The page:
Alice Yu

Senior Alice Yu is an undergraduate researcher in Barry Popkin’s lab within the UNC Gillings School of Global Public Health. She is majoring in nutrition, with minors in chemistry and music. Her research focuses on the change in dietary trends of Chinese adolescents using cross-sectional data from the Carolina Population Center’s China Health and Nutrition Survey.

Portrait of Alice Yu on campusphoto by Alyssa LaFaro
May 3rd, 2017

When you were a child, what was your response to this question: “What do you want to be when you grow up?”

Describe your research in five words.

“Changes in Chinese dietary trends.”

When I was little, I didn’t realize that being a lawyer and being the president were two separate jobs. I told everyone that I was going to be “a doctor, a lawyer, and the president!” Around middle school, I decided to forgo being a lawyer/POTUS and pursue my interest in STEM instead.

Share the pivotal moment in your life that helped you choose research as a career path.

My mother was diagnosed with Stage I breast cancer when I was in high school. When I accompanied her to various medical appointments, it was frustrating trying to understand technical medical jargon — but it was even more infuriating when the physician would say something along the lines of: “We’re not sure. There’s a hypothesis, but more research is needed to really know.” It was only when I felt a desperate need for answers that I truly grasped how little of the natural world we really understand, and that is one of the first instances that drove me toward research. It’s a career that discovers answers for people who may also be desperately looking for solutions.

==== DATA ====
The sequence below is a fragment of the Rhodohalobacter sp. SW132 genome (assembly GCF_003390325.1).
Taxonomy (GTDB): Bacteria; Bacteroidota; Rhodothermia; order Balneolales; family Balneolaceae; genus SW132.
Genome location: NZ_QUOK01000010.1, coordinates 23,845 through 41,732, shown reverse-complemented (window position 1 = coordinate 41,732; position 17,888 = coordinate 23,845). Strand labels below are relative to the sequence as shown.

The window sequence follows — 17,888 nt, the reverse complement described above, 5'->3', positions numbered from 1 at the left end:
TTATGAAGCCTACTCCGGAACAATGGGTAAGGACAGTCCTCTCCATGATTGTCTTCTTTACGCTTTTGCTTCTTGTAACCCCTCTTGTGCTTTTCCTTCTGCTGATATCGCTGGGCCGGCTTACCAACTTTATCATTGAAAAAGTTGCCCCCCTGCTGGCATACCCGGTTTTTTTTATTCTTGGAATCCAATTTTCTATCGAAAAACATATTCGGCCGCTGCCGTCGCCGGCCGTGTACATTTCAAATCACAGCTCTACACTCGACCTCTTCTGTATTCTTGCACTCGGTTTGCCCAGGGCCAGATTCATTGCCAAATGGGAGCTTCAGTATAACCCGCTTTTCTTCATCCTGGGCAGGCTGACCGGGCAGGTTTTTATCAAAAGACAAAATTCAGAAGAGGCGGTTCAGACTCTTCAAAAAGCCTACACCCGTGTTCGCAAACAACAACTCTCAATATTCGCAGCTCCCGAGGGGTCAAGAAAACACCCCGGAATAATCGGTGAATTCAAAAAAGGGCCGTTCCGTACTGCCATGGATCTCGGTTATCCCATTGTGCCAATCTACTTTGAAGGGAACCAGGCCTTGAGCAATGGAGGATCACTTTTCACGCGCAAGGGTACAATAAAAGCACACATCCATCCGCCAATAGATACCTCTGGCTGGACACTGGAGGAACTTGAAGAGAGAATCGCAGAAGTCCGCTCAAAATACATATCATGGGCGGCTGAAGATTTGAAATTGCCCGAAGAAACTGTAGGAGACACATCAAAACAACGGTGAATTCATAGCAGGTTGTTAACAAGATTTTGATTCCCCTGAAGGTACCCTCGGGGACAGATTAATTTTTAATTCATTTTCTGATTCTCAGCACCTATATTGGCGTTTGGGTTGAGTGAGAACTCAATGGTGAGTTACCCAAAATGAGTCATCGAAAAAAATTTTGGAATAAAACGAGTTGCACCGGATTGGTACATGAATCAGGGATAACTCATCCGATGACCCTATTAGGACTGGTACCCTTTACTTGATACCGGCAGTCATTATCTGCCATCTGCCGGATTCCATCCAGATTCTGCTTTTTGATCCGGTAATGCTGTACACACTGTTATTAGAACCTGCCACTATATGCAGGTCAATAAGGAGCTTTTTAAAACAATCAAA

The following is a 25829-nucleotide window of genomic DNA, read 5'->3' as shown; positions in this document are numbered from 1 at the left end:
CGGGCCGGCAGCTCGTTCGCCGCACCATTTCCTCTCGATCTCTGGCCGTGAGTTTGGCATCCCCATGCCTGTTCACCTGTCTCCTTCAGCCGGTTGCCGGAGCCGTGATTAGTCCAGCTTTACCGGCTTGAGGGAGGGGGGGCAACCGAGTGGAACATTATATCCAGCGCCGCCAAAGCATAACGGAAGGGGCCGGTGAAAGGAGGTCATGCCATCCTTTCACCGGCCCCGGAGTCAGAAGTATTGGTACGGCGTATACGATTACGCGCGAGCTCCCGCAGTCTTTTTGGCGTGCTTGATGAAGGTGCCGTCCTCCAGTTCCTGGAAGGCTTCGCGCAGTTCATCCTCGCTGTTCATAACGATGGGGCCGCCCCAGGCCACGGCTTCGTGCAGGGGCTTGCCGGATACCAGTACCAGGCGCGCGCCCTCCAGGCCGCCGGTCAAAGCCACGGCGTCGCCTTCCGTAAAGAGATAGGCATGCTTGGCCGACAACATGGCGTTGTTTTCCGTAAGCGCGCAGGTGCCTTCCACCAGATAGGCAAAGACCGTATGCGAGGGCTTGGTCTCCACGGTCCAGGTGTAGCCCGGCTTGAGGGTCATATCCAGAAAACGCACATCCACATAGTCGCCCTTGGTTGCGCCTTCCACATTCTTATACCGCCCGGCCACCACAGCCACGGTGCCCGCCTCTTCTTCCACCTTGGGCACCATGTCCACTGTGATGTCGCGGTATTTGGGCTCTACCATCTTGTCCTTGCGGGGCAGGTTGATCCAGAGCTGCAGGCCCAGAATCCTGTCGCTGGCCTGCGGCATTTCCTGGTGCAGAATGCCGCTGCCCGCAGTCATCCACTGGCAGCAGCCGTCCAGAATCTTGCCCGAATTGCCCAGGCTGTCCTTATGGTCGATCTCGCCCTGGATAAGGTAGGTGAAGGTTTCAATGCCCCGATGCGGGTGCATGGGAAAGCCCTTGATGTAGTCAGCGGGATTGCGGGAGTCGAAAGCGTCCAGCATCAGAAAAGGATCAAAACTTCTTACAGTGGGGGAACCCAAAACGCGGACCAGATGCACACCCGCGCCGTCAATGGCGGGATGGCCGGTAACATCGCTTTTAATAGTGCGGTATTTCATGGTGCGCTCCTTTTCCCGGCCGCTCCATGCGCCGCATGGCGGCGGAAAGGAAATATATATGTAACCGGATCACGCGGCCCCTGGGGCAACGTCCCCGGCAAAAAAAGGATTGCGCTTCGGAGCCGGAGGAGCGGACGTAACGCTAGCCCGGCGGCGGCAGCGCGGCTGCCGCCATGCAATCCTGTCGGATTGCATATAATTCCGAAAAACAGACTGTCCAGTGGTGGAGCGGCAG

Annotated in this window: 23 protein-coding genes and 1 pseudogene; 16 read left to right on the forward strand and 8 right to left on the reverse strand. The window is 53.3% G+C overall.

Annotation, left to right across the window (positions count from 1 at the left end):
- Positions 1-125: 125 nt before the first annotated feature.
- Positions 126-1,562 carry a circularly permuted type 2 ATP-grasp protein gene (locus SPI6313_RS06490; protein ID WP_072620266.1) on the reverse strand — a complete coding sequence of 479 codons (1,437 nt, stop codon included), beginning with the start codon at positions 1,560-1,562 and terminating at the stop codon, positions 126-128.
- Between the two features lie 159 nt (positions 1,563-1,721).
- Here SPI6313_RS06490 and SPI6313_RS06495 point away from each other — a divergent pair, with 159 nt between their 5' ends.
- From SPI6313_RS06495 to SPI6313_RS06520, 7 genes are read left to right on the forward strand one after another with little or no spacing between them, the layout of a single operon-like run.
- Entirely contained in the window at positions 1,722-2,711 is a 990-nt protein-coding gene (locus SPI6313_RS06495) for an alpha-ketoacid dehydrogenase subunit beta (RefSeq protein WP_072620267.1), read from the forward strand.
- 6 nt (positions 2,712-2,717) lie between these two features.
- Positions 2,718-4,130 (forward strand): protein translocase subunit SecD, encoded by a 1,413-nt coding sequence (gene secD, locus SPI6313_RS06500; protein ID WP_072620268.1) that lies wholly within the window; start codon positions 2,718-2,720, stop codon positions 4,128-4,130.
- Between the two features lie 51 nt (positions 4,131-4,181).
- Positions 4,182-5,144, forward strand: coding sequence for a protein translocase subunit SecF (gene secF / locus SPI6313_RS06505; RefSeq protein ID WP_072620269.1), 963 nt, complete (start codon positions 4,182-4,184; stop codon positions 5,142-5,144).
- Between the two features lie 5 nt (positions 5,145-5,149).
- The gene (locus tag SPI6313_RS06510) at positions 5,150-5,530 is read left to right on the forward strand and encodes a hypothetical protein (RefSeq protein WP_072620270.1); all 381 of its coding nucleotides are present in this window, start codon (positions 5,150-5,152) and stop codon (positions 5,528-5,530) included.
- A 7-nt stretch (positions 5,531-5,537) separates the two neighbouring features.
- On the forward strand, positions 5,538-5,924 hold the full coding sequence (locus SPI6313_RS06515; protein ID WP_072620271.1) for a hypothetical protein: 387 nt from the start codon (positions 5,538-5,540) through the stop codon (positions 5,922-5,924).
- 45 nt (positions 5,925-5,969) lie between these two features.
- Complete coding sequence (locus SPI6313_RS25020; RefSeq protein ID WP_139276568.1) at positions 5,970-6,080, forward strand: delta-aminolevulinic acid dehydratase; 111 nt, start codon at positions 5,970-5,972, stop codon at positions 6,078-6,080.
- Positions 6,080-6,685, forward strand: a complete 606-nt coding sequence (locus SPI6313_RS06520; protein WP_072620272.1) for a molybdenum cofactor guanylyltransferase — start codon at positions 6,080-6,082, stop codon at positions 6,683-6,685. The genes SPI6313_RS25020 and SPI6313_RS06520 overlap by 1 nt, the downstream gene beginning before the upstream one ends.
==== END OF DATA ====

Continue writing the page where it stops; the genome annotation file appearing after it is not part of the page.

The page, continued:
Yu (front, third from left) poses at the America's Mock World Health Organization (AMWHO) 2015 national conference with U.S. Ambassador Jimmy Kolker and AMWHO faculty adviser Jim Herrington.

Yu (front, third from left) poses at the America’s Mock World Health Organization (AMWHO) 2015 national conference with U.S. Ambassador Jimmy Kolker and AMWHO faculty adviser Jim Herrington.

What’s an interesting thing that’s happened during your research?

One summer, I worked in the plant biology lab at Tsinghua University in Beijing, China. My lab mentor and I were doing our first-ever Southern Blot, which is a tricky and tedious method of detecting specific DNA sequences. We had prepared for days doing research and prepping all the appropriate solvents and tools. Everything was going fine until around 2 a.m., when we accidentally did our “transfer” in the wrong direction and subsequently ended up with no data. We laughed it off and did our second attempt (successfully!) just a few days later, but it was a great learning experience and an epitome of how meticulous and detail-oriented research can be.

What advice would you give to up-and-coming female researchers in your field?

Research has been historically dominated by men, but times are truly changing. Though it’s obvious that gender-based bias is not totally eliminated, I have never felt that my work was hindered, unsupported, or at a disadvantage because of my biological sex. It is important to be aware when patriarchal situations arise so you can address them head-on, but also take note of positive change and opportunities you come across that continue to promote this change.

UNC Research is proud of every scientist on this campus, but we are especially excited to promote our female researchers in 2017. Each week this year, we will publish a short Q&A feature on one of them — whether she is an undergrad, PhD candidate, or full professor. Please click here to make a recommendation.